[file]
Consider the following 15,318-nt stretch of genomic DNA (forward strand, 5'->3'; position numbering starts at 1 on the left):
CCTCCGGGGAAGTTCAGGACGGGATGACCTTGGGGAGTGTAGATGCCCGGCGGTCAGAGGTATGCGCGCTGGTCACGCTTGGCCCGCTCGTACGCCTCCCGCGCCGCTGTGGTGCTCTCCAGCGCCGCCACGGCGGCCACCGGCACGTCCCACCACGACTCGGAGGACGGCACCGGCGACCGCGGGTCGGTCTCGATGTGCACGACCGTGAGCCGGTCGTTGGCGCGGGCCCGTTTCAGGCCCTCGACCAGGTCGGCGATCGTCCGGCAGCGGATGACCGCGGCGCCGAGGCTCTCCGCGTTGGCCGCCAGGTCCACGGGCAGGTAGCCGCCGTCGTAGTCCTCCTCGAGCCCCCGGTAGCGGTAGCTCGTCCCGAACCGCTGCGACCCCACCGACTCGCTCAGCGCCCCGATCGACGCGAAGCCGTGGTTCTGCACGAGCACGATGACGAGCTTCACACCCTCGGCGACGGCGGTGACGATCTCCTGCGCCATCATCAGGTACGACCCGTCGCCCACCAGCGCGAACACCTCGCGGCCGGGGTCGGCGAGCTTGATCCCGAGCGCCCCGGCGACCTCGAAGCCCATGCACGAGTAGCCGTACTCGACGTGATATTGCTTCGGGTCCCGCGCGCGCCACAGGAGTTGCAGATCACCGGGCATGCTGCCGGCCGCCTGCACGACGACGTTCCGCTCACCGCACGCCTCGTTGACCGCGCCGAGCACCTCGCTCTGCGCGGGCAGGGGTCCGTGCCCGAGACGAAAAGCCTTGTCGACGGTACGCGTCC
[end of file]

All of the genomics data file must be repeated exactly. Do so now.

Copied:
Consider the following 15,318-nt stretch of genomic DNA (forward strand, 5'->3'; position numbering starts at 1 on the left):
CCTCCGGGGAAGTTCAGGACGGGATGACCTTGGGGAGTGTAGATGCCCGGCGGTCAGAGGTATGCGCGCTGGTCACGCTTGGCCCGCTCGTACGCCTCCCGCGCCGCTGTGGTGCTCTCCAGCGCCGCCACGGCGGCCACCGGCACGTCCCACCACGACTCGGAGGACGGCACCGGCGACCGCGGGTCGGTCTCGATGTGCACGACCGTGAGCCGGTCGTTGGCGCGGGCCCGTTTCAGGCCCTCGACCAGGTCGGCGATCGTCCGGCAGCGGATGACCGCGGCGCCGAGGCTCTCCGCGTTGGCCGCCAGGTCCACGGGCAGGTAGCCGCCGTCGTAGTCCTCCTCGAGCCCCCGGTAGCGGTAGCTCGTCCCGAACCGCTGCGACCCCACCGACTCGCTCAGCGCCCCGATCGACGCGAAGCCGTGGTTCTGCACGAGCACGATGACGAGCTTCACACCCTCGGCGACGGCGGTGACGATCTCCTGCGCCATCATCAGGTACGACCCGTCGCCCACCAGCGCGAACACCTCGCGGCCGGGGTCGGCGAGCTTGATCCCGAGCGCCCCGGCGACCTCGAAGCCCATGCACGAGTAGCCGTACTCGACGTGATATTGCTTCGGGTCCCGCGCGCGCCACAGGAGTTGCAGATCACCGGGCATGCTGCCGGCCGCCTGCACGACGACGTTCCGCTCACCGCACGCCTCGTTGACCGCGCCGAGCACCTCGCTCTGCGCGGGCAGGGGTCCGTGCCCGAGACGAAAAGCCTTGTCGACGGTACGCGTCC